Benjamin Franklin Papers

Jane Mecom to Catharine Greene, 24 November[–2 December] 1775

Jane Mecom to Catharine Greene

ALS: American Philosophical Society

Philadelphia Novr. 24 [-December 2] 1775

My Dear Mrs. Green

Asure your self the Epethet of Daughter which you seem to like to use cannot be Disagreable to me would to God I had such a won all the Alurements of this Place my Brother Exepted should not seperate me from her. I write not this in Disparagement of my own Daughter for she is a good woman but Provedence does not Premit us to be to gather and as to sons I have nothing but miserey in those that are left Boath of them Distracted and I have heard of the Death of Poor Josiah since I came hear but by what means I am not Informed.5 God grant I may make a proper Use of all His Dealings with me.

I thank you for your very kind and perticular leter of the 12 of this month you know it will be allways agreable to me. I am sorry you were so Afflicted in your Jurny to westerly. My seat was Exeding Easey and Jurney very Pleasant. My Dear Brothers conversation was more than an Equivelent to all the fine wether Emaginable but I mett with won mortification on the Rhoad. We had Apointed to Dine at wethersfeald where mrs. Hancock is6 and had conciderable talk about it but we being Engaged at that time in other conversation the Postilion Drove a mile or two beyond before we discovered it and I could not prevale with him to go back so we did not Dine till we put up for the night. I Expected Master Ray would have Given you som Discription of what he saw on the Jurny Espeshally at Governer Franklins house which was very magnificent and we shew him it all over but I percive he did not in his last and He now thinks it not proper as the small Pox is out on him tho I dont beleve He could Infect any body he has so litle we cant number more than ten that I am afraid he will not have won pit for a Recipt. He has had no Illnes but won Day a litle shivery and feverish so much as to say he was in no hurry for His coffe. We thought it not proper to make his cloaths till we saw how it would fare with him but now shall have them made with all Expedition. He is very tractable and hear is a young gentleman who setts him a compleat Example of good maners and Politenes,7 and my Brother will give Proper Directions about his Scooling. He will write him self as soon as he thinks it saif. I have not seen Mr. Mumford tho I Desiered your Brother woud to Ask him to come but I am a going out to look for him and shall finish my leter when I come back.8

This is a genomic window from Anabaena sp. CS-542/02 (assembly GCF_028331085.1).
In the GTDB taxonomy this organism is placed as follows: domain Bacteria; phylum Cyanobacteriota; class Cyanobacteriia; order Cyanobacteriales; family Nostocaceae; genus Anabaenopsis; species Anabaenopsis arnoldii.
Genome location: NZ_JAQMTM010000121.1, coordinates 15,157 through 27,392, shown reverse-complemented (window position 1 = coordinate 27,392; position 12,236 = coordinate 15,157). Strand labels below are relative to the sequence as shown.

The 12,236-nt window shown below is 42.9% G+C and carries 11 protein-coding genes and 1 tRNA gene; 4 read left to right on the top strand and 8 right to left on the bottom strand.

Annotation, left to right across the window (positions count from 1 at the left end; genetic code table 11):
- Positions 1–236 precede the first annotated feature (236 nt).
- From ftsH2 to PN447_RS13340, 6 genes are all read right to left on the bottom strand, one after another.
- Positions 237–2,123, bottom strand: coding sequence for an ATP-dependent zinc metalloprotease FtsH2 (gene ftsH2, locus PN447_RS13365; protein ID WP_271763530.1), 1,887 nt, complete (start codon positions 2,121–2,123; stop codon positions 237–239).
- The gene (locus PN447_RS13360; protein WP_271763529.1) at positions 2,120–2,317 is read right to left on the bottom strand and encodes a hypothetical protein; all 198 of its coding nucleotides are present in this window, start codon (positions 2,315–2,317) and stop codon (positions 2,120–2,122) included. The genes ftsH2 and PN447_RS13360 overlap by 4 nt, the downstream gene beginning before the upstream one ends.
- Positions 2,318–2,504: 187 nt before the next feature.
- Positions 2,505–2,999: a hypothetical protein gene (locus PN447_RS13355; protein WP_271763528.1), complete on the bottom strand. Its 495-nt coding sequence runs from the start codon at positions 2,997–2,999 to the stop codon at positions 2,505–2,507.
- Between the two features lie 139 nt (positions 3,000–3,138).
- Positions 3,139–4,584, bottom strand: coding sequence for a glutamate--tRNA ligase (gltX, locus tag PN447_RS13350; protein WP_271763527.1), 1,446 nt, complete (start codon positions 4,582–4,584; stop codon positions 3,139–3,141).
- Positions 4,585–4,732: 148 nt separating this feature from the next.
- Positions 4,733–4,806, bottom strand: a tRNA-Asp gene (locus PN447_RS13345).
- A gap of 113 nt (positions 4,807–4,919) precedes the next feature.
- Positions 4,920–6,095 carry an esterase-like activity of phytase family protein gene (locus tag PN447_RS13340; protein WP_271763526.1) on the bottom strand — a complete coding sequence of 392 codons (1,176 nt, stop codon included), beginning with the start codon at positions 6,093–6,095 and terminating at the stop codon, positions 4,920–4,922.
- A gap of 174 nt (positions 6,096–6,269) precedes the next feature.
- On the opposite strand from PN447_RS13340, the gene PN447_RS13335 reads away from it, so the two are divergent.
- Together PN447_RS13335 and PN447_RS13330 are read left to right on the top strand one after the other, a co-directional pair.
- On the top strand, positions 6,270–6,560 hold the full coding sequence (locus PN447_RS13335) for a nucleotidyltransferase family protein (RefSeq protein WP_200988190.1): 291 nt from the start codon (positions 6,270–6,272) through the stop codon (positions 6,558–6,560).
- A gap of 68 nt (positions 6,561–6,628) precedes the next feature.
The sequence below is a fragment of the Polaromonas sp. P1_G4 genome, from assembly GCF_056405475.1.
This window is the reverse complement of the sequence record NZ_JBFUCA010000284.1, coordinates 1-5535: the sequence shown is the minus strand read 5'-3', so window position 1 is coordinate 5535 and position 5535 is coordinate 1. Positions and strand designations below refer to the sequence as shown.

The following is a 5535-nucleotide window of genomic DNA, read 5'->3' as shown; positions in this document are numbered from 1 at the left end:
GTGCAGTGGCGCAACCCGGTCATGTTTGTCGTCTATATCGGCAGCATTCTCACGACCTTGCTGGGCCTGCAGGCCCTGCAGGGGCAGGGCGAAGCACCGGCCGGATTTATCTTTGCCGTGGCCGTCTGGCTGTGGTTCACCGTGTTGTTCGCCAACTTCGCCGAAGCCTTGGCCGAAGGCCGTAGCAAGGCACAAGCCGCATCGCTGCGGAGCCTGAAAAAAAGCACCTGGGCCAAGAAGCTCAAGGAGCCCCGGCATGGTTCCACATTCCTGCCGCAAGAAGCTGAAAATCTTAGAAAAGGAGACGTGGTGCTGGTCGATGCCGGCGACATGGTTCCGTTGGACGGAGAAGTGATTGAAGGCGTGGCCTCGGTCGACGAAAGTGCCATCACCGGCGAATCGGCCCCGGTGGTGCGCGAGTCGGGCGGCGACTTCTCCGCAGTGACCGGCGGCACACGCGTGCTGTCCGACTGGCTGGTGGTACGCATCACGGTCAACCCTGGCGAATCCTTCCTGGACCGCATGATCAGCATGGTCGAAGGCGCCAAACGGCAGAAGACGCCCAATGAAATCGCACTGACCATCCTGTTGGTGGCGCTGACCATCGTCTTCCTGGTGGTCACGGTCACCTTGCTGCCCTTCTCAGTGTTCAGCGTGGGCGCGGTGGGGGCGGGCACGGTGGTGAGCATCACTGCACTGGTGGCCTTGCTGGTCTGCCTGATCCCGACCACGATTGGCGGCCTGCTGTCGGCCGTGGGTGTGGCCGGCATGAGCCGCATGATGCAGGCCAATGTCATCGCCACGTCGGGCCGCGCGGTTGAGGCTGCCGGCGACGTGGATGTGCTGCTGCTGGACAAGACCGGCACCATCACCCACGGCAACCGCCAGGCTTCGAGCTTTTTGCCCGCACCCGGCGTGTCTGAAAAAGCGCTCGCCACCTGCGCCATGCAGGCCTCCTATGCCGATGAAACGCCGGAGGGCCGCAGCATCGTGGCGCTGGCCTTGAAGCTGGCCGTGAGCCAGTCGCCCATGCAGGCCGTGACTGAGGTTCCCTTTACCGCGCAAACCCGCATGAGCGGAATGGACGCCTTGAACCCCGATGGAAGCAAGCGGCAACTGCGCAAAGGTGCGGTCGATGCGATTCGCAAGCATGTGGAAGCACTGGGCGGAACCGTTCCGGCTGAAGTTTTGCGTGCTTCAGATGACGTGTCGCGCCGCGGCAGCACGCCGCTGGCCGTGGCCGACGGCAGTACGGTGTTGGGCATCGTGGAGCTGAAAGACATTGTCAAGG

Since the Above I have rec’d yours of the 21 and am Glad to find there is won in the world so free from Giult. Your crime was unnoticed that you might have kept your own secrit and absolved your self. Ill be Ansurable for your Husband that He shall not Beat you. Ray Behaves as well as can be Expected Inded very well, and he will now be able to Injoy himself without fear. I shall have no use for my Gownd this winter and I dont give my self the least concern about it. I Dont know that I got cold with my Jurny but I have had a bad fit of Astme, am now as well as Usal have not had the c-l-k [colic] but do not sleep well on nights. Mrs. Bache is not yet a bed. She is as well as can be Expected. I am so happy as to have my choice of places of worship so near that the wether need not hinder me from going. Remember my kind love to Mr. Greene to Dear litle Samey to Mr. and Mrs. Gouch and your mother,9 and respect to all Inquiering friends and beleve me to be your most faithfull and obliged frind

Jane Mecom

Saterday Dec’r 2. I have not seen Mr. Mumford supose He is gone so Jenny must [go?] without her silk till a nother opertunity. Ray is abroad and [hale?] and harty, Mrs. Beach was Last night Delivered of a fine Gorl.1 My Brother Remembers his love to you.

Addressed in Franklin’s hand: To / The honble. William Greene Esqr / Warwick / Rhodeisland / B Free Franklin

[Note numbering follows the Franklin Papers source.]

5The daughter was Jane Collas. Of the sons, Benjamin and Peter were insane; Josiah had enlisted and soon afterward died, and the cause of death is still unknown. Van Doren, Franklin-Mecom, p. 164.

6Lydia Hancock, the widow of John Hancock’s uncle Thomas, had attended her nephew’s recent wedding in Fairfield, Conn., where she apparently stayed until her death. Why she was in Wethersfield at this moment we have no idea.

7Ray Greene’s model was undoubtedly WTF, who had recently entered the College of Philadelphia.

8Perhaps Benjamin or Peter Mumford, the two postriders who had established an extra-legal post office in Newport; see Cooke to BF above, Aug. 15.

9For the Gooches see Jane’s letter above, May 14. “Samey” was Caty’s son Samuel, and her “mother” was her mother-in-law and widow of the Governor, Catharine Greene (1698–1777).

1For Jenny, Jane’s granddaughter, see ibid. The new Bache daughter was named for her mother.

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